Invention 2019-079 and 16124
Increasing the cytotoxic activity of CD8 cells for cancer immunotherapy
Small molecules that promote CD8 T cells and cytokine receptor signaling in cancer treatments have been developed at McGill University.
Since dendritic cells are the most potent antigen-presenting cells, they are essential for the development of effective immunotherapies towards infectious diseases and cancers. Unfortunately, cancer patients often have immature DCs or immature myeloid cells due to the inhibition of cytokine-activated pathways which regulate DC differentiation and maturation. One of those inhibitors is T-cell protein tyrosine phosphatase (TC-PTP), which negatively regulates chemokine and cytokine signaling by blocking an important immune activation pathway: the JAK-STAT pathway. Tyrosine phosphatases in T-cells are therefore a critical negative regulator of DC activation and suppress immune cell maturation.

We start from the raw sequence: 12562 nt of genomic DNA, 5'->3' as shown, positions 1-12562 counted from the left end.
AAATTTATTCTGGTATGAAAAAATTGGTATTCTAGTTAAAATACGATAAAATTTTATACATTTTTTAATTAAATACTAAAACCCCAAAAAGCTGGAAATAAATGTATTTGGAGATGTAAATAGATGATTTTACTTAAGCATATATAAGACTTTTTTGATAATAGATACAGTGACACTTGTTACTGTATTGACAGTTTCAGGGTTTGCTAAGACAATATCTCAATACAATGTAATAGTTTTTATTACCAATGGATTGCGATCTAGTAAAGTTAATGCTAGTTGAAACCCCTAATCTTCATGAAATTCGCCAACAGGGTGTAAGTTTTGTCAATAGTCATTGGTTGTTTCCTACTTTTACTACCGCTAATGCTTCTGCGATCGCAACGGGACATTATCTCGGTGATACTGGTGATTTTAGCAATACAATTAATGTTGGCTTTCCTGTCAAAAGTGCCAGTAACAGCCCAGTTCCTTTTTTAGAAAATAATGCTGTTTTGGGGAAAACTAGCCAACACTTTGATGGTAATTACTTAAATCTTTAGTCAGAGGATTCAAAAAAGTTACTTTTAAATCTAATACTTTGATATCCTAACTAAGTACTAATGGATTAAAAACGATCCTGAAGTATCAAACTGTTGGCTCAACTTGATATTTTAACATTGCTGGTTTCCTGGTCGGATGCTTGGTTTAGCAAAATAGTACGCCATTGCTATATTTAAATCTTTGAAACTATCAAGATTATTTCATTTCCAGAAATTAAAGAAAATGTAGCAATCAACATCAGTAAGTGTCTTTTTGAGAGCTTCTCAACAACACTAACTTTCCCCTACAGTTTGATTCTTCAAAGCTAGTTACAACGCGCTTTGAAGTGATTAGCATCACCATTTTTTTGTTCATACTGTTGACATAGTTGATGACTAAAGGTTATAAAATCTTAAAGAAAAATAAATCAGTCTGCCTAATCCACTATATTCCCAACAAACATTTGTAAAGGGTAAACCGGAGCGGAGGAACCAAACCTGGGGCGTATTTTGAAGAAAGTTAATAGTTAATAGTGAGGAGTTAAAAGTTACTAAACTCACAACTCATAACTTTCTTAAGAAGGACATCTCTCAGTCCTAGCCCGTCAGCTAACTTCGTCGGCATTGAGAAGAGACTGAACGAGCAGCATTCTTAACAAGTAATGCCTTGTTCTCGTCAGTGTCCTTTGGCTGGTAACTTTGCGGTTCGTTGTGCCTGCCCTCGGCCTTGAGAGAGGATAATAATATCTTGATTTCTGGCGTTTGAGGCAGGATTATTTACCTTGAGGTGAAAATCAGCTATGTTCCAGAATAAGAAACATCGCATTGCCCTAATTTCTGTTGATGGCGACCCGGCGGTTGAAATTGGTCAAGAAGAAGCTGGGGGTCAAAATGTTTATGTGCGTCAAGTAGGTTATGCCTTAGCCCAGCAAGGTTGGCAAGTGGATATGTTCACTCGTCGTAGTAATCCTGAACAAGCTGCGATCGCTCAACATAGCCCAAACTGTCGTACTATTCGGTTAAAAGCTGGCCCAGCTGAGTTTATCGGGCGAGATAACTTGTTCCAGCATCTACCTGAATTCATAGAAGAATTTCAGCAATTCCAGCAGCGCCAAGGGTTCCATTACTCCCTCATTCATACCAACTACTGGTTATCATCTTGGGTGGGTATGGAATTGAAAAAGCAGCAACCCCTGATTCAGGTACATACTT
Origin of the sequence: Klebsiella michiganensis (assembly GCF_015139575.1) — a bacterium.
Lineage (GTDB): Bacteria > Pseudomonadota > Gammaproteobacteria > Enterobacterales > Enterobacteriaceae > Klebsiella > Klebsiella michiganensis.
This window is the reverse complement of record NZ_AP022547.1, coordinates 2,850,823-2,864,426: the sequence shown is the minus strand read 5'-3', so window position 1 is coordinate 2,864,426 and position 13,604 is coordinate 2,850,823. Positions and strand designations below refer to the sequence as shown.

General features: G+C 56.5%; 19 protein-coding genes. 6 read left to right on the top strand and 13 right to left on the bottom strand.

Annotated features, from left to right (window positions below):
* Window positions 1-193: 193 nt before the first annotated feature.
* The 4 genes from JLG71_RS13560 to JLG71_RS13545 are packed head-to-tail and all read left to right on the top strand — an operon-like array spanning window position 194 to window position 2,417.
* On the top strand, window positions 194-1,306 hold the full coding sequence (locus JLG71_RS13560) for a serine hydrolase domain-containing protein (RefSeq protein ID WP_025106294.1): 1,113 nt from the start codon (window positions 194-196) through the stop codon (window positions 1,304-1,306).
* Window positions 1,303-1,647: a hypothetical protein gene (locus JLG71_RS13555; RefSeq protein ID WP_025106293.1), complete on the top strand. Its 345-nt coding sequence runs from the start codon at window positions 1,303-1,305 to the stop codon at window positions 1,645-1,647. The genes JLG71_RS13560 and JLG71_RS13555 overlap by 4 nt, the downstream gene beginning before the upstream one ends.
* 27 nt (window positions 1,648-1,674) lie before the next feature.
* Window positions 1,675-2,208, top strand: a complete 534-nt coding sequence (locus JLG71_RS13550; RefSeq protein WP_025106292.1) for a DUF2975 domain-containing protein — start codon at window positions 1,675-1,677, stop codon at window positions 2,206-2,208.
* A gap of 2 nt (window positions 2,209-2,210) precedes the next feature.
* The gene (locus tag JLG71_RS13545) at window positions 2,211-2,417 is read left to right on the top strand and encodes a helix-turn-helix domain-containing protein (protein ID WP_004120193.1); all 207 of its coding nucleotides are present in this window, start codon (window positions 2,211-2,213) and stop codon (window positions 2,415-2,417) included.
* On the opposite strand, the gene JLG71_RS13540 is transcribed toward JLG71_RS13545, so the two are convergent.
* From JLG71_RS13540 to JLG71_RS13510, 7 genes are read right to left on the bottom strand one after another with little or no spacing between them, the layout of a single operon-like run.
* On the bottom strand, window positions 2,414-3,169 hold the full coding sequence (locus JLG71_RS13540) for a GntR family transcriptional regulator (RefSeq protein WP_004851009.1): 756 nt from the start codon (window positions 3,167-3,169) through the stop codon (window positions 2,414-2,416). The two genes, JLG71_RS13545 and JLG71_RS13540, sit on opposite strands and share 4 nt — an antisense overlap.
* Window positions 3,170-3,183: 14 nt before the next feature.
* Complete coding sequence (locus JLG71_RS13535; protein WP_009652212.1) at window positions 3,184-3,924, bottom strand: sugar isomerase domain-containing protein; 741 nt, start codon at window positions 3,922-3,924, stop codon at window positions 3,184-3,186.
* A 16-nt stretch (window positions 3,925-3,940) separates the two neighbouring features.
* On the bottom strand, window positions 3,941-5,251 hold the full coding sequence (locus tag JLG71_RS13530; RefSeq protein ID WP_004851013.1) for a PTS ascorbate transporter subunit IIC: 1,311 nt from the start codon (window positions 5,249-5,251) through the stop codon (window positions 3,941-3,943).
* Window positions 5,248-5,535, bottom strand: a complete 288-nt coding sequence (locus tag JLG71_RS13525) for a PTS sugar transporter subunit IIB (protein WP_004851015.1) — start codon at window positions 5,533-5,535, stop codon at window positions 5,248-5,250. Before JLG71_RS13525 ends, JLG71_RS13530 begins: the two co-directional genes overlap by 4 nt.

This invention is multiple novel small molecules that specifically target two tyrosine phosphatase proteins that play key roles in T-cell activation. Modulation of TC-PTP expression represents an exciting new method to promote the expansion and survival of CD8 memory T cells by enhancing cytokine receptor signaling. Improving CD8 T cell fitness eliminates the need for administration of systemic cytokines and their highly toxic side effects.
- Lower levels of cytokines required compared to standard treatments
- Small molecules can be washed off cells, allowing activated DC cells to be re-transferred to the patient without any extra compounds